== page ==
A top-level leak reveals deep concerns over Treasury plans to limit total household benefits to £500 a week. Ministers fear the move could force tens of thousands of people out of their homes.

Eric Pickles

A leaked letter has revealed that ministers fear cuts to welfare payments could make 40,000 families homeless.

The letter, from the private office of Communities Secretary Eric Pickles, warns that the cost of rehousing people who have their benefits slashed could outweigh the savings.

Mr Pickles' private secretary Nico Heslop warns that Chancellor George Osborne's plans to cap total household benefits at £500 a week from 2013 raised "some very serious practical issues" for the Department for Communities and Local Government (DCLG).

He added: "Our modelling indicates that we could see an additional 20,000 homelessness acceptances as a result of the total benefit cap. This on top of the 20,000 additional acceptances already anticipated as a result of other changes to the housing benefit.

"We are already seeing increased pressures on the homelessness services.

"We are concerned that the savings from this measure, currently estimated at £270 million from 2014-2015, does not take account of the additional costs to local authorities (through homelessness and temporary accommodation). In fact we think it is likely that the policy as it stands will generate a net cost."

Our modelling indicates that we could see an additional 20,000 homelessness acceptances as a result of the total benefit cap. This on top of the 20,000 additional acceptances already anticipated as a result of other changes to the housing benefit. Nico Heslop

Mr Heslop goes on to say that proposed welfare cuts will also put at risk at least half of the 56,000 affordable rental homes that the Government hopes will be built by 2015.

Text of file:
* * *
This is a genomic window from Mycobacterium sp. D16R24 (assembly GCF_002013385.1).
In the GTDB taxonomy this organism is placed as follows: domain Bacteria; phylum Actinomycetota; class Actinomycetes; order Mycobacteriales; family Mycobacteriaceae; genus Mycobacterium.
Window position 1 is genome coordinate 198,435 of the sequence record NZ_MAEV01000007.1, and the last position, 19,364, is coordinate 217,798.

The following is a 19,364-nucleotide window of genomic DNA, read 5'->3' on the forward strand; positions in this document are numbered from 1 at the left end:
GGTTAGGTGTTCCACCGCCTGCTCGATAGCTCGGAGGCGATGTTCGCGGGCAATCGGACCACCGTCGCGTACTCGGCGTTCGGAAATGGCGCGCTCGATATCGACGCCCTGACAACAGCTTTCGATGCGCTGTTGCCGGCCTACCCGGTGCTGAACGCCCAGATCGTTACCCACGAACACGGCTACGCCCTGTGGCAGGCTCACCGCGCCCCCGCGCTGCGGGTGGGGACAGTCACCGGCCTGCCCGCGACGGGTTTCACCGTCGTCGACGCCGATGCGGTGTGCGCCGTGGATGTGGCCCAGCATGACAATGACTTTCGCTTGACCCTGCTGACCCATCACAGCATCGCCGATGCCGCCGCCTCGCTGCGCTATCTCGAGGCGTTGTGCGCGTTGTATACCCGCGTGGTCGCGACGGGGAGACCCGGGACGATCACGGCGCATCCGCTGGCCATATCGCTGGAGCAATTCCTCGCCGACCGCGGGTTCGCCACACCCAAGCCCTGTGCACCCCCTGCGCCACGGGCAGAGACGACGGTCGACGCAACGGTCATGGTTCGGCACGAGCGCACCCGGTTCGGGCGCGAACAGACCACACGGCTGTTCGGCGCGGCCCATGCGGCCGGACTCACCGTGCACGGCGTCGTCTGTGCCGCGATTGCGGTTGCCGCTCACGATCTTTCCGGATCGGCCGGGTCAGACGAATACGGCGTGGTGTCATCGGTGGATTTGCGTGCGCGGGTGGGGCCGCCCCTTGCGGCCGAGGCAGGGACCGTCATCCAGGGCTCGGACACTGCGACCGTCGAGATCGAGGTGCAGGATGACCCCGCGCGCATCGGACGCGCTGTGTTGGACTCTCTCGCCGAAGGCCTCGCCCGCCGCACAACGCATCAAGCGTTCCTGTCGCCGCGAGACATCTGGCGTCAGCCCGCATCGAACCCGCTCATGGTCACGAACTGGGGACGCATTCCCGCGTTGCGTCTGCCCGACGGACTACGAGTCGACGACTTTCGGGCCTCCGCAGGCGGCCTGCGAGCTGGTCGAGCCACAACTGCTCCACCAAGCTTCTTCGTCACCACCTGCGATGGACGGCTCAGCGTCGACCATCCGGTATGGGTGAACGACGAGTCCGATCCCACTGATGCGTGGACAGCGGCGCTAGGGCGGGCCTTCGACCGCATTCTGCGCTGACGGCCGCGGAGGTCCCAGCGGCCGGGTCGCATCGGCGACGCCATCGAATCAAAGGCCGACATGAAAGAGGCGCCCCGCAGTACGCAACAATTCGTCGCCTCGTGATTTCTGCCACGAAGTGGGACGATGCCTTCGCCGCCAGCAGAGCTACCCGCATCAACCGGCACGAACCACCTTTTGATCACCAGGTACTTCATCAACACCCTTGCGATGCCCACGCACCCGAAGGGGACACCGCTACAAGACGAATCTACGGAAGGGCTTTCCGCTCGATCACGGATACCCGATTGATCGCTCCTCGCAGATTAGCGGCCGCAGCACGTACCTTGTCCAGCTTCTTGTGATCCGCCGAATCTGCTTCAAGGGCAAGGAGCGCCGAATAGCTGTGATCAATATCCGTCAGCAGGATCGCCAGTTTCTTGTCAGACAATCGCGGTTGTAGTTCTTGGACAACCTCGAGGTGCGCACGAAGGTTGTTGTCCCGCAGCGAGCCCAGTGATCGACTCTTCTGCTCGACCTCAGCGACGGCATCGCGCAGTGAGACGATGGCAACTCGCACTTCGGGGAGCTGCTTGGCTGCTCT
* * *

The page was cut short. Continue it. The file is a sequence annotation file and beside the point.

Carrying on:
There are fears contractors may doubt whether they will be able to recoup their costs from tenants, and "reductions would disproportionately affect family homes rather than small flats", the letter adds.

It was written by Mr Heslop to his opposite number in 10 Downing Street and obtained by The Observer, but DCLG have declined to discuss whether it was seen or approved by Mr Pickles before being sent to the Prime Minister's office.

It is understood that the letter was written in January and has not been discussed at Cabinet level.

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A spokesman for Mr Pickles said: "We are fully supportive of all the Government's policies on benefits. Clearly action is needed to tackle the housing benefit bill which has spiralled to £21 billion a year under Labour."

Health Secretary Andrew Lansley said: "Nobody thought it was fair that people on benefits could live in properties and have rent paid for them that were far in excess of the rents paid on properties that people who were taxpayers are living in.

"We have got to arrive at a situation where people who are in work see the benefits of being in work and it pays to be in work."

Shadow work and pensions secretary Liam Byrne said: "We were assured by ministers that costs wouldn't rise.

"Now top-level leaks reveal the truth. Iain Duncan Smith has promised the House of Commons he will not U-turn on the benefits cap. Perhaps now David Cameron will order him to think again."

Campbell Robb, chief executive of homelessness charity Shelter said: "With 21 per cent of people struggling to meet housing costs, it's naive to think you can cut support without putting some people at risk of losing their home.

"Our services are seeing increasing demand as people are hit by the first wave of changes to housing benefit and yet Government hasn't looked to change any of it's proposed reforms.

"The coalition Government should stop bulldozing through badly thought through policies whilst ignoring independent evidence, its own expert panel and the views of those who will deal with the very real impact on people."